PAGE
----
"When does a radical prostatectomy save a life?" is a question that has been asked in the medical literature. Studies from Scandinavia1 reported long term outcomes of a randomized trial of immediate radical prostatectomy versus observation and deferred treatment. The study evaluated the outcome of overall survival (OS) and showed that OS curves remained superimposed until the timeframe of year 10-15, suggesting that the ‘saving a life’ prostatectomy was occurring around year 15.
These were provocative data and can be useful when discussing whether local therapy is needed for men who, due to comorbidities, may not have a life expectancy that extends much beyond that.
An addition to the conversation is a new publication from the CaPSURE™ database published by my colleague Hala Borno, MD.2 This study is part of her broader mission of identifying groups that suffer from treatment and outcome disparities in prostate cancer. The current analysis evaluates the outcome of individuals diagnosed with metastatic disease, demographic findings that might be associated with this, and what the natural history looks like. It is an interesting paper that raises some slightly vexing questions.
The data came from CaPSURE™, a network of 36 community-based urology databases throughout the country that has been in existence for almost 30 years. Borno started with a total database of over 15,000 men diagnosed with the disease, of whom 731 either had metastatic disease at the time of diagnosis or had "progressed to" metastatic disease following some form of local therapy such as radiation or radical prostatectomy. Strikingly, she showed that men who had "progressed to" metastatic disease experienced a significantly worse overall survival (2.3 years) compared to those with de novo metastatic disease (5.4 years). Overall survival was measured from the time of initial treatment for metastatic disease.
A key take-home point from this paper is that men with metastatic disease at the time of diagnosis appear to have a better prognosis than those who develop metastatic disease after undergoing local therapy. This is counter-intuitive and it leads to many questions:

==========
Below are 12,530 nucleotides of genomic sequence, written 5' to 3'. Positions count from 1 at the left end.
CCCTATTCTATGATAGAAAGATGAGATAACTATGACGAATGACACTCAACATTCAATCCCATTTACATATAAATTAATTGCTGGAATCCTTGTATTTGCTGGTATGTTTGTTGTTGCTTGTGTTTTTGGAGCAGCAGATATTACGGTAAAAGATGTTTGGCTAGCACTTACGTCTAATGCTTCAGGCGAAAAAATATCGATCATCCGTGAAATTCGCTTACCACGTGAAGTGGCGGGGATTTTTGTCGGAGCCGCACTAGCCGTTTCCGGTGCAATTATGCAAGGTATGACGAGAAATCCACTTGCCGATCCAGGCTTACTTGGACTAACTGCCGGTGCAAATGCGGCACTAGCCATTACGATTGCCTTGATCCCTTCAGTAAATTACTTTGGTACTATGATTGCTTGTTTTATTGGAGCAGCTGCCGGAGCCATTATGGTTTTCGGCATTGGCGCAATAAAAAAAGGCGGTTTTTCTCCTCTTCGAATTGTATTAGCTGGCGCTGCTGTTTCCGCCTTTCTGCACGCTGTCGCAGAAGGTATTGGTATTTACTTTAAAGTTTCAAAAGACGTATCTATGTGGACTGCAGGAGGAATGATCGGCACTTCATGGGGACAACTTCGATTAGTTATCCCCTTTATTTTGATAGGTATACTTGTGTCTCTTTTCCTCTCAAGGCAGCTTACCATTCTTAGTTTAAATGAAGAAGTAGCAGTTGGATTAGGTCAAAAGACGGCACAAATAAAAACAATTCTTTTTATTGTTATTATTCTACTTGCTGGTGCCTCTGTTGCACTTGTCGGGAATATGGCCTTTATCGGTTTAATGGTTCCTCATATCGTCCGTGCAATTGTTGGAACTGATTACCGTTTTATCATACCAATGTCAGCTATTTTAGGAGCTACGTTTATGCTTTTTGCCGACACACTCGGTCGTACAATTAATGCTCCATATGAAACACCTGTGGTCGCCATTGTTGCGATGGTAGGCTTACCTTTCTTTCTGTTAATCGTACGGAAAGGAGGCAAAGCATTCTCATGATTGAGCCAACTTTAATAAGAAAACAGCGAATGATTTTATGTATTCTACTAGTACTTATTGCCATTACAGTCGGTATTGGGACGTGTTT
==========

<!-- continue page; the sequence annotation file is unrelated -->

- Does "progression to" metastatic disease mean the disease has acquired biological changes /mutations during the time that the disease was undetected following local therapy? This is plausible in patients who progress to metastasis after radiation and hormonal therapy, of which there were many when one considers that prior systemic therapy (androgen deprivation therapy) may result in earlier castration resistance.
- Is it selection bias? This analysis ‘chose’ only to look at those patients who had localized disease and went on to develop metastatic disease. In total, this is a relatively small number of the nearly 200,000 men diagnosed with prostate cancer every year. Because of that, selecting these patients for study, by definition, includes the most aggressive cases. Remember – if the prostate was removed and metastatic disease develops later, it means that undetectable metastases were there at the time of the prostatectomy!
The two most mature prospective studies evaluating the outcome of men with metastatic prostate cancer (CHAARTED and LATITUDE) are very helpful in this conversation.
In the CHAARTED study of early docetaxel in men with untreated metastatic disease, about 30% of the patients had received prior local therapy ( e.g. progressed to metastatic disease) and the overall survival was 44 months for the control arm and 57.6 months for the treatment arm.3 Christos E. Kyriakopoulos and colleagues from the University of Wisconsin did a deeper dive into the CHAARTED data and revealed that the worst outcome was observed in patients with de novo metastatic disease who did not receive docetaxel (OS 33 months) whereas the best OS is seen in the low volume patients (regardless of docetaxel use).4 In their analysis, the OS ranked from worst to best goes like this: